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Immunity to the novel coronavirus could last for a year — and possibly longer — particularly after COVID-19 vaccination, according to The New York Times .
Two recent studies indicate that most people who contracted COVID-19, recovered and then got vaccinated later may not need a booster shot. Those who were never infected and then got vaccinated may need a booster shot later, the newspaper reported.
Both studies looked at people who were exposed to COVID-19 about a year ago. In a study published Monday in the journal Nature, scientists found that certain immune cells may survive in the bone marrow of people who were infected and later vaccinated. Those immune cells may create antibodies whenever needed.
In another study published on the bioRxiv pre-print server, researchers found that these memory B cells can grow and strengthen for at least 12 months after an initial infection.
“The papers are consistent with the growing body of literature that suggests that immunity elicited by infection and vaccination for SARS-CoV-2 appears to be long-lived,” Scott Hensley, an immunologist at the University of Pennsylvania who wasn’t involved with the research, told The New York Times.
“The reason we get infected with common coronaviruses repetitively throughout life might have much more to do with variation of these viruses rather than immunity,” he said.
In the Nature study, researchers analyzed blood samples from 77 people at three-month intervals, starting about a month after their infection. Of those, six were hospitalized for COVID-19, and the rest had mild symptoms. The blood levels of antibodies fell sharply after infection, but the memory B cells remained in the bone marrow.
Among 19 bone marrow samples, 15 had detectable memory B cells about 7 months after infection. The other four did not, which could mean that some people who contract the virus don’t generate a long-lasting response. The finding backs up the idea that people who have recovered from COVID-19 should be vaccinated.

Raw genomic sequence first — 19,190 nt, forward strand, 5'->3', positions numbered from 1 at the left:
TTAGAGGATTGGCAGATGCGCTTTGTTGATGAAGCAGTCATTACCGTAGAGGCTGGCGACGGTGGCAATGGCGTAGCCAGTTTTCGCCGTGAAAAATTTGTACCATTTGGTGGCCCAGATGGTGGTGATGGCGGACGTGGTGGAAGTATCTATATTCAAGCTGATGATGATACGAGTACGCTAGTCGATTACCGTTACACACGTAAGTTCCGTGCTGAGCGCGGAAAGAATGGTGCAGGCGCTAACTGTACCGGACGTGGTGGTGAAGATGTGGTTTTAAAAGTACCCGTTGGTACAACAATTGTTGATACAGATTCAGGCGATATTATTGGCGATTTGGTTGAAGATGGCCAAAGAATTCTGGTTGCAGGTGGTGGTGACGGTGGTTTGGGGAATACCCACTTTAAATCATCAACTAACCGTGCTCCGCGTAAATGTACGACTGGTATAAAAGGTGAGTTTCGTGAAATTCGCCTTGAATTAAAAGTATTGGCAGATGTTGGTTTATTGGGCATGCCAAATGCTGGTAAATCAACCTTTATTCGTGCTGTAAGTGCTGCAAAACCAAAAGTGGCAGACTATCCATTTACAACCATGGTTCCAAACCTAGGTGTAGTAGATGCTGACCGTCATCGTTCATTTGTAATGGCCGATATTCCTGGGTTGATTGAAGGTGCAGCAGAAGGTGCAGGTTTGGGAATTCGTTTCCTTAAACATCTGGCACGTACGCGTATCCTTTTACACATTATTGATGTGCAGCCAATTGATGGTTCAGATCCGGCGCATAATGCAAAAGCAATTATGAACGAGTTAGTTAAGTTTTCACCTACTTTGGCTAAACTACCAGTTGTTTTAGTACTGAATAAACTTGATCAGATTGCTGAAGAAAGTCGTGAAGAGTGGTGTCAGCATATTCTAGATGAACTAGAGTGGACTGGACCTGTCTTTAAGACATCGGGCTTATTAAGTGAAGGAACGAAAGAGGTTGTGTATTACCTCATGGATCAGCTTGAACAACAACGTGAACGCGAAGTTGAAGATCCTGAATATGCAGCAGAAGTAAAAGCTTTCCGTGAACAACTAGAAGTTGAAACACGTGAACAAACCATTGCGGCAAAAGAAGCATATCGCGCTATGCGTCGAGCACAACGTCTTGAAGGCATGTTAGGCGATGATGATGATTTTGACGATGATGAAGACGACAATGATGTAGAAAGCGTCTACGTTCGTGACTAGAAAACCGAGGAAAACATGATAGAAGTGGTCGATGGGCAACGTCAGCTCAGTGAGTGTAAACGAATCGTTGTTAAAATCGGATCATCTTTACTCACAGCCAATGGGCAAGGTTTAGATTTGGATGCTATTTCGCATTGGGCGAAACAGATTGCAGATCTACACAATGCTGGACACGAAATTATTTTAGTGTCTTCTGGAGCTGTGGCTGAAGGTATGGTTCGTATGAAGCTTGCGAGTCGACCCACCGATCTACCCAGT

“It tells me that even if you got infected, it doesn’t mean that you have a super immune response,” Ali Ellebedy, an immunologist at Washington University in St. Louis who led the study, told The New York Times.
In the bioRxiv study, researchers analyzed blood samples from 63 people who recovered from COVID-19 about a year before. Most had mild symptoms, and 26 had received at least one dose of the Pfizer or Moderna vaccine. The neutralizing antibodies, which prevent reinfection, were unchanged between about 6-12 months in those who had been vaccinated.
As the memory B cells matured and evolved, they were also able to neutralize some variants, the researchers found. Those who hadn’t be vaccinated had lower neutralizing activity against all forms of the virus, particularly against the B.1.351 variant first identified in South Africa. That means people who have had COVID-19 and a vaccine may not need a booster, but those who have only contracted the virus or only been inoculated may eventually need one.
“That’s the kind of thing that we will know very, very soon,” Michel Nussenzweig, MD, an immunologist at Rockefeller University in New York, who led the study published on the bioRxiv server, told the newspaper.
“People who were infected and get vaccinated really have a terrific response, a terrific set of antibodies, because they continue to evolve their antibodies,” he said. “I expect that they will last for a long time.”
The New York Times: “Immunity to the Coronavirus May Persist for Years, Scientists Find.”
Nature: “SARS-CoV-2 infection induces long-lived bone marrow plasma cells in humans.”
bioRxiv: “Persistent Cellular Immunity to SARS-CoV-2 Infection.”
Créditos: Comité científico Covid